Warning signs of trouble ahead for economy

Preston city centre
Preston city centre
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Lancashire could face economic troubles ahead despite continuing growth, business chiefs have warned.

The results of the latest Quarterly Economic Survey from the Lancashire Chambers of Commerce have revealed that the local economy is still growing – but at a much slower rate than a year ago.

The new survey, compiled by the county’s three Chambers in association with Moore and Smalley Chartered Accountants and Business Advisors, shows that most key manufacturing and services balances were weaker in the fourth quarter of 2015.

But manufacturing firms fared far worse.

This has led to the county’s two-tier growth trend to become further entrenched.

Babs Murphy, Chief Executive of the North & Western Lancashire Chamber, said: “While these latest figures demonstrate growth, it is clear that there are warning signs of potential trouble ahead.

“The declines across the board should send a message to government that UK firms are in desperate need of a favourable business environment, not more administrative burdens.”

Most key balances for the services sector dipped slightly again on the previous quarter, with domestic sales continuing to be the main contributor to overall growth.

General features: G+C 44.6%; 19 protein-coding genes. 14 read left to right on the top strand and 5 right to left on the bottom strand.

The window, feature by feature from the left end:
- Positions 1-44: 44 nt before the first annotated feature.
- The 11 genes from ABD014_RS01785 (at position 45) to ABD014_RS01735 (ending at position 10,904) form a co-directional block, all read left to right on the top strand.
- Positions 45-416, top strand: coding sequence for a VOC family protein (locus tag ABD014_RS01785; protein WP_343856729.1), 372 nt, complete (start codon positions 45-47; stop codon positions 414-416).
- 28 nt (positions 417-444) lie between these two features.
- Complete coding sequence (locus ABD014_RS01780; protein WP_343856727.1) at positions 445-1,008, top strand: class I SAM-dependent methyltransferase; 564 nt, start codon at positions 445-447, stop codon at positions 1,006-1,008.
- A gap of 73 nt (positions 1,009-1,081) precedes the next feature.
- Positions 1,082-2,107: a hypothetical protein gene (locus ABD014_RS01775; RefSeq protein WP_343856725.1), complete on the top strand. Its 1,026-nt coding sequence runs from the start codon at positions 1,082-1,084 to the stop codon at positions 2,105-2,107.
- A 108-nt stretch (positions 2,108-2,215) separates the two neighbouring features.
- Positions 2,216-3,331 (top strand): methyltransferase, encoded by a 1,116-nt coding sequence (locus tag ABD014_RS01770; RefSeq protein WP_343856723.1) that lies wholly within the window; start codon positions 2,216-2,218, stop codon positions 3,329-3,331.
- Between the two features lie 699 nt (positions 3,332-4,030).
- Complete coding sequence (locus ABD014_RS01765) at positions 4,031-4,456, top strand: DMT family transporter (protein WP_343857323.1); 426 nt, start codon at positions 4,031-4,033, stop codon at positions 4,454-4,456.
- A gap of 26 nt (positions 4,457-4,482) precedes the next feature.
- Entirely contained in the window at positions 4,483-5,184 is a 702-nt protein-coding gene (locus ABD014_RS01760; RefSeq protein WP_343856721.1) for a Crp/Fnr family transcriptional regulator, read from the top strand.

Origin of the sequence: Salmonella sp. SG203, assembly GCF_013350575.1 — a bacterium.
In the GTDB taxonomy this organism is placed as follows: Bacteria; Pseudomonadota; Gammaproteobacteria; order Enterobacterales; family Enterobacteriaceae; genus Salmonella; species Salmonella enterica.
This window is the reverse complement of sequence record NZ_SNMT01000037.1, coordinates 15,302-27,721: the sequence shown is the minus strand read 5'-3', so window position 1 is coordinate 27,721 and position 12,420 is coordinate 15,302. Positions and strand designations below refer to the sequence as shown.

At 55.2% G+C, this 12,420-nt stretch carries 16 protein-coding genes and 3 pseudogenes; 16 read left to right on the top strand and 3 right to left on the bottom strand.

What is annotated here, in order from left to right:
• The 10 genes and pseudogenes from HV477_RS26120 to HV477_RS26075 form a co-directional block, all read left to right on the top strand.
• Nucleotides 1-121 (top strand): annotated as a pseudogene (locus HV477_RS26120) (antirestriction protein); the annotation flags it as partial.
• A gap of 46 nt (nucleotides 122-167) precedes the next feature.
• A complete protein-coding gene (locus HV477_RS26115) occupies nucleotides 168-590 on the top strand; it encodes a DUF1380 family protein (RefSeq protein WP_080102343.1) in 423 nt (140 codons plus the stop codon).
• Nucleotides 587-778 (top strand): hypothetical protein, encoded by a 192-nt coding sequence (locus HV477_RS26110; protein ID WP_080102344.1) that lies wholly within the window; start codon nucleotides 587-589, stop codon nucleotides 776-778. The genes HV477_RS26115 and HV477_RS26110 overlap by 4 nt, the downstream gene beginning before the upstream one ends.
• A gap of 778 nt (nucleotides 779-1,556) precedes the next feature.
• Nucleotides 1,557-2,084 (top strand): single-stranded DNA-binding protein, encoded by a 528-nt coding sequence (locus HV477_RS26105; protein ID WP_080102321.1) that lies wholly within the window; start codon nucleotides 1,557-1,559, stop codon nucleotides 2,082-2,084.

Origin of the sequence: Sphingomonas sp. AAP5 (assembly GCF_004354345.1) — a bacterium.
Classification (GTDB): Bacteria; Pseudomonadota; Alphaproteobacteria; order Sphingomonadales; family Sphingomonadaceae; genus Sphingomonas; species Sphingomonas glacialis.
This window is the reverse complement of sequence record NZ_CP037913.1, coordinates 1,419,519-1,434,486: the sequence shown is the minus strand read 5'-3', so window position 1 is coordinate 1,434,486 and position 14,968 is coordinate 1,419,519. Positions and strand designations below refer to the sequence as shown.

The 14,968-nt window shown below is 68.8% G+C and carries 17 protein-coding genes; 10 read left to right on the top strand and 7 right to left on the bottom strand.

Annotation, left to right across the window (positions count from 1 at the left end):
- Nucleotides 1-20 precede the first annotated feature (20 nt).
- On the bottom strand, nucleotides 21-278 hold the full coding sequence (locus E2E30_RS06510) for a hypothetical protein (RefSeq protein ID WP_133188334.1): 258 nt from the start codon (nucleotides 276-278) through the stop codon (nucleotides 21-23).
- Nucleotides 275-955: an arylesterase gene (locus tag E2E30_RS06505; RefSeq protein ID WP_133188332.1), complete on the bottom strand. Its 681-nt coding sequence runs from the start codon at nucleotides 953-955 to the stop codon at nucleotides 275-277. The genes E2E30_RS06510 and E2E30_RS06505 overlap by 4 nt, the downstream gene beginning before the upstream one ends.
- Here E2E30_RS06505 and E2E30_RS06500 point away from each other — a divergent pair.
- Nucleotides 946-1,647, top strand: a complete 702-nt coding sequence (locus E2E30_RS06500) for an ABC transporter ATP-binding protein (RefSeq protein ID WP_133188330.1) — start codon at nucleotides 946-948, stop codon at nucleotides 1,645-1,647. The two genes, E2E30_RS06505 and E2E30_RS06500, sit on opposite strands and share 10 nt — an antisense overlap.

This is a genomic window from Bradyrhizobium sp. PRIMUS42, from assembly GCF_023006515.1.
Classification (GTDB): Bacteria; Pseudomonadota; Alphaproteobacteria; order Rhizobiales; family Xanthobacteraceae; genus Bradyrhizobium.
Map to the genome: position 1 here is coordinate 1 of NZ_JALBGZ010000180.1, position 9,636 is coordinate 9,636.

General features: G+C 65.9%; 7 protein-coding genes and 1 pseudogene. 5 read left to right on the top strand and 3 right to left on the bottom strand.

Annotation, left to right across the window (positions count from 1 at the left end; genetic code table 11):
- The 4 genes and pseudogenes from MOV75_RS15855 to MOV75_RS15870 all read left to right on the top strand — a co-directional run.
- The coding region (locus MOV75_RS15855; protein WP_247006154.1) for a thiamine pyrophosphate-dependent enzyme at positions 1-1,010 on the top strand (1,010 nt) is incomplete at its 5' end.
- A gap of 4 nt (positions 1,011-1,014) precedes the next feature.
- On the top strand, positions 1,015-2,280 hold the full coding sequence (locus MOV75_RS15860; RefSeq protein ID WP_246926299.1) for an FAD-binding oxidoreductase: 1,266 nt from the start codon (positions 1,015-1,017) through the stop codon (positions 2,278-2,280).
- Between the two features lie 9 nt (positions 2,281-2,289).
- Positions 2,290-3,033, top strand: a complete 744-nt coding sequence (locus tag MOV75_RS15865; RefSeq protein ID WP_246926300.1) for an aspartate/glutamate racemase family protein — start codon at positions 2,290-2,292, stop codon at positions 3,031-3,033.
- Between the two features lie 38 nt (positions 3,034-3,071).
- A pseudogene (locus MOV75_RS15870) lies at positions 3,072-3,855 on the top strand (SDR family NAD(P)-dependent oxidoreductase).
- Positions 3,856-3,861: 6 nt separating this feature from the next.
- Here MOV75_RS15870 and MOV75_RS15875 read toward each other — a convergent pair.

The sector, however, continues to remain resilient in the face of global headwinds.

However the manufacturing sector continues to struggle.

Domestic and export sales and order balances have now fallen to a four-year low, suggesting that the sector is close to stagnation.

The results were revealed to an audience of businesses at Preston’s College this morning by Stephen Gregson, Corporate Finance Director at Moore and Smalley.

He said: “The latest survey results do suggest that it is becoming a little harder to argue that the NW economic glass is half full.

“With a slowdown in the Chinese economy, the US Fed raising interest rates, mixed with what is starting to feel like consumer debt and possibly also housing bubbles inflating in the UK, things are looking a bit less optimistic than a year ago.”

He said the survey was as usual probably best at highlighting questions to consider as opposed to providing black and white answers.